Not everyone who gathered along Florida’s Space Coast in July 1969 was there just to see a rocket shoot three men into space.
A group of about 500 African American protesters were there with a mission that had nothing to do with space. Their mission involved people here on Earth.
Led by the Rev. Ralph David Abernathy, the group brought with them mules and wagons “to illustrate the contrast between the gleaming white Saturn V rocket and families who couldn’t afford food or a decent place to live,” History.com wrote.
“I am here to demonstrate with poor people in a symbolic way against the tragic and inexcusable gulf that exists between America’s technological abilities and our social injustices,” Abernathy was quoted as saying.
Abernathy had taken the reins of the Southern Christian Leadership Conference after the assassination of the Rev. Martin Luther King Jr.
He and the Poor People’s marchers began to sing “We Shall Overcome” as the media recorded the event. Protesters carried signs reading “$12 a day to feed an astronaut, we could feed a child for $8.”
Abernathy asked to meet with NASA leadership, and administrator Thomas Paine came out the day before the launch. Paine recorded the incident:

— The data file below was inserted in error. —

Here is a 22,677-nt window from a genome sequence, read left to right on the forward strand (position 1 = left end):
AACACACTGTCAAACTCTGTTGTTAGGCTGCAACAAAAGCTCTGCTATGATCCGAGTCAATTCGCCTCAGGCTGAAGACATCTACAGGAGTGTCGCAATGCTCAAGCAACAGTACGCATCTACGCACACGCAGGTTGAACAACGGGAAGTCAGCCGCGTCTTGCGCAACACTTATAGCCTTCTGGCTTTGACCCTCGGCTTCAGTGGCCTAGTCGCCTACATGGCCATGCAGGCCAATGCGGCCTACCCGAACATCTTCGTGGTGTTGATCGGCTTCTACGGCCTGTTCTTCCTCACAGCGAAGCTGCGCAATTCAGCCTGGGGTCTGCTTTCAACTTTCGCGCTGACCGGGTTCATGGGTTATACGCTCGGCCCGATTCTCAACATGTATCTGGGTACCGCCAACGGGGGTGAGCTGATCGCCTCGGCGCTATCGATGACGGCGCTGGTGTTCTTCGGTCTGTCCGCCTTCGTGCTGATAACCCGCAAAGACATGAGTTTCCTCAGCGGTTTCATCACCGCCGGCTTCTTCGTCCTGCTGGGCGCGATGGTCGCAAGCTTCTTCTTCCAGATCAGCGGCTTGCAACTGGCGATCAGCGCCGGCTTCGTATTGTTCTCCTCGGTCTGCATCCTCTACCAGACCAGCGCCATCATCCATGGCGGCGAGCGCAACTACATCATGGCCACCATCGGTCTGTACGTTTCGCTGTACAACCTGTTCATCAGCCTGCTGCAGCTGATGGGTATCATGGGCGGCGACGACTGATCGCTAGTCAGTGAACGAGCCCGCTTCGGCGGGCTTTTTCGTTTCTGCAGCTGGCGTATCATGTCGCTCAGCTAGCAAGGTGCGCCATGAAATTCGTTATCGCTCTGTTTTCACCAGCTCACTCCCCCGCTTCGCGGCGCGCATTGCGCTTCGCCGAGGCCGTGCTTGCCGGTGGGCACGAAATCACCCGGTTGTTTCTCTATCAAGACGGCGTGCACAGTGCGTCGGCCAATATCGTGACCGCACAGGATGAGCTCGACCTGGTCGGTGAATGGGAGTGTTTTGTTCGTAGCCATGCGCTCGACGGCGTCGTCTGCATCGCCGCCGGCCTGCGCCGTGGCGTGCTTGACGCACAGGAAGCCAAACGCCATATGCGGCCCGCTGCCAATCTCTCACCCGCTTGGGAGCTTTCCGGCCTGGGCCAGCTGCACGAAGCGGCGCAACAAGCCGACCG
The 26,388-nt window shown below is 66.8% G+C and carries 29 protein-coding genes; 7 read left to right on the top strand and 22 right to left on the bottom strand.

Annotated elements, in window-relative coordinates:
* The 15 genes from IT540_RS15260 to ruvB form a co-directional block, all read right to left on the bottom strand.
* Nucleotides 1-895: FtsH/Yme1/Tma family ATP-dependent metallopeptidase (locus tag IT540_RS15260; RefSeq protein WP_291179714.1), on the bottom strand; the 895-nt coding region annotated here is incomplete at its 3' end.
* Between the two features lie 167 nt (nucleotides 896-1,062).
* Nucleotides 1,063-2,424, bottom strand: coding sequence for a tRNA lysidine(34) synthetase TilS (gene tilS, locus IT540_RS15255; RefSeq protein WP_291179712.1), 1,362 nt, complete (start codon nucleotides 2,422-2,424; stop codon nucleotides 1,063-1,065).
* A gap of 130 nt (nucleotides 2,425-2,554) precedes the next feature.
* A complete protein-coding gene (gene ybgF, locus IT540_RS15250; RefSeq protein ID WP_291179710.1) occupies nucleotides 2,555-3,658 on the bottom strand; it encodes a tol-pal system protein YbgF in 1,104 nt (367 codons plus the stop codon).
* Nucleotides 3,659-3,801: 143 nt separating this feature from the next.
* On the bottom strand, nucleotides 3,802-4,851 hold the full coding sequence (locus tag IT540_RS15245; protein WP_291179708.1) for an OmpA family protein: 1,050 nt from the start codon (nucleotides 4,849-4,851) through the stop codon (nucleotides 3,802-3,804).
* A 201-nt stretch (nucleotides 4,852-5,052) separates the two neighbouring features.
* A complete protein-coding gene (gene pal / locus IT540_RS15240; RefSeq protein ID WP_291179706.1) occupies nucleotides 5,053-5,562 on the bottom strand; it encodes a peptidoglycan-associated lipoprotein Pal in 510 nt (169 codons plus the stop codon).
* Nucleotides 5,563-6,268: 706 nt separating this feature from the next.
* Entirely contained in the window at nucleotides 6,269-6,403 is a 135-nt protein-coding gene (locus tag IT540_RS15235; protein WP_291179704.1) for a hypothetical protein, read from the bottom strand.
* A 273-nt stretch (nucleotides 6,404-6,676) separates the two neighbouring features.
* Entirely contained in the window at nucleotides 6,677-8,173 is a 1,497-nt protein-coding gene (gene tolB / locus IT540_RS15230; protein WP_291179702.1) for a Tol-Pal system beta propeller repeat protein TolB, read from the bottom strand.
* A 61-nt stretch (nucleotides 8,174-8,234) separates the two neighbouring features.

After a good deal of chanting, oratory and lining up, the group marched slowly toward us, singing “We Shall Overcome.” In the lead were several mules being led by the Rev. Abernathy, Hosea Williams and other leading members of the Southern Christian Leadership Conference. The leaders came up to us and halted, facing Julian [Scheer] and myself, while the remainder of the group walked around and surrounded us….One fifth of the population lacks adequate food, clothing, shelter and medical care, [Rev. Abernathy] said. The money for the space program, he stated, should be spent to feed the hungry, clothe the naked, tend the sick, and house the shelterless.
According to History.com, Abernathy had three requests for NASA: that 10 families of his group be allowed to view the launch; that NASA “support the movement to combat the nation’s poverty, hunger and other social problems”; and that NASA technical people work “to tackle the problem of hunger.”
“I stated that if we could solve the problems of poverty in the United States by not pushing the button to launch men to the moon tomorrow,” Paine said, “then we would not push that button.”
Paine asked Abernathy to pray for the astronauts. Abernathy responded his group “would certainly pray for the safety and success of the astronauts, and that as Americans they were as proud of our space achievements as anybody in the country.”
As Hosea Williams said at the time, “We do not oppose the Moon shot. Our purpose is to protest America’s inability to choose human priorities.”
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